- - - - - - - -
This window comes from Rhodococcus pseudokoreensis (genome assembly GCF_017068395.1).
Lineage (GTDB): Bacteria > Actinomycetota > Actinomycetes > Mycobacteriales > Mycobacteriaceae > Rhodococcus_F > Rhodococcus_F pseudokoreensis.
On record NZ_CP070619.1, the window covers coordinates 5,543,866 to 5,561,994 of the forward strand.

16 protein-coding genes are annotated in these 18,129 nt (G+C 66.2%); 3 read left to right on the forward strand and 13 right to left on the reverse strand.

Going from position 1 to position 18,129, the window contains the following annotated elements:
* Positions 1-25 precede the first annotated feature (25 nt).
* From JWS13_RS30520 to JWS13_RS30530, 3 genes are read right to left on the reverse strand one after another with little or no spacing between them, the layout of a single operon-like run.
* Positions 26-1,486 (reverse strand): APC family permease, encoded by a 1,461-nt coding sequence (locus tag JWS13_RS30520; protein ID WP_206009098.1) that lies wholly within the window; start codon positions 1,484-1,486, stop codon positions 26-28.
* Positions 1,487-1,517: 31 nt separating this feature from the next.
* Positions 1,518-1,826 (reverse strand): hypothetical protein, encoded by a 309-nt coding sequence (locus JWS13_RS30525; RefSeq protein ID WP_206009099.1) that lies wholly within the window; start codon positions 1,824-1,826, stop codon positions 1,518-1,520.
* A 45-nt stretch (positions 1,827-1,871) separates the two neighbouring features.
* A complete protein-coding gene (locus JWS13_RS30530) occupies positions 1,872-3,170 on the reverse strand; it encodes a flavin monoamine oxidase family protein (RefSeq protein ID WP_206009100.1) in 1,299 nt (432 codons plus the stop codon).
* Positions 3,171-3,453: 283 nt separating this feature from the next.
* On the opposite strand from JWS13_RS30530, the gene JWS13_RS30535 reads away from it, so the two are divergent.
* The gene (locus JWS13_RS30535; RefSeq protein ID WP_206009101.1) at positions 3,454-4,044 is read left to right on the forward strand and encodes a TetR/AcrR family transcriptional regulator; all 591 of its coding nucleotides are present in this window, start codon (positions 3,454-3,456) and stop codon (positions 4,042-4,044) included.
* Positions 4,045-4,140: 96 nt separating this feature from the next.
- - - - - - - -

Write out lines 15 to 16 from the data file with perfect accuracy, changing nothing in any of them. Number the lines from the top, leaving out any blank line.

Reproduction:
* The gene (locus JWS13_RS30535; RefSeq protein ID WP_206009101.1) at positions 3,454-4,044 is read left to right on the forward strand and encodes a TetR/AcrR family transcriptional regulator; all 591 of its coding nucleotides are present in this window, start codon (positions 3,454-3,456) and stop codon (positions 4,042-4,044) included.
* Positions 4,045-4,140: 96 nt separating this feature from the next.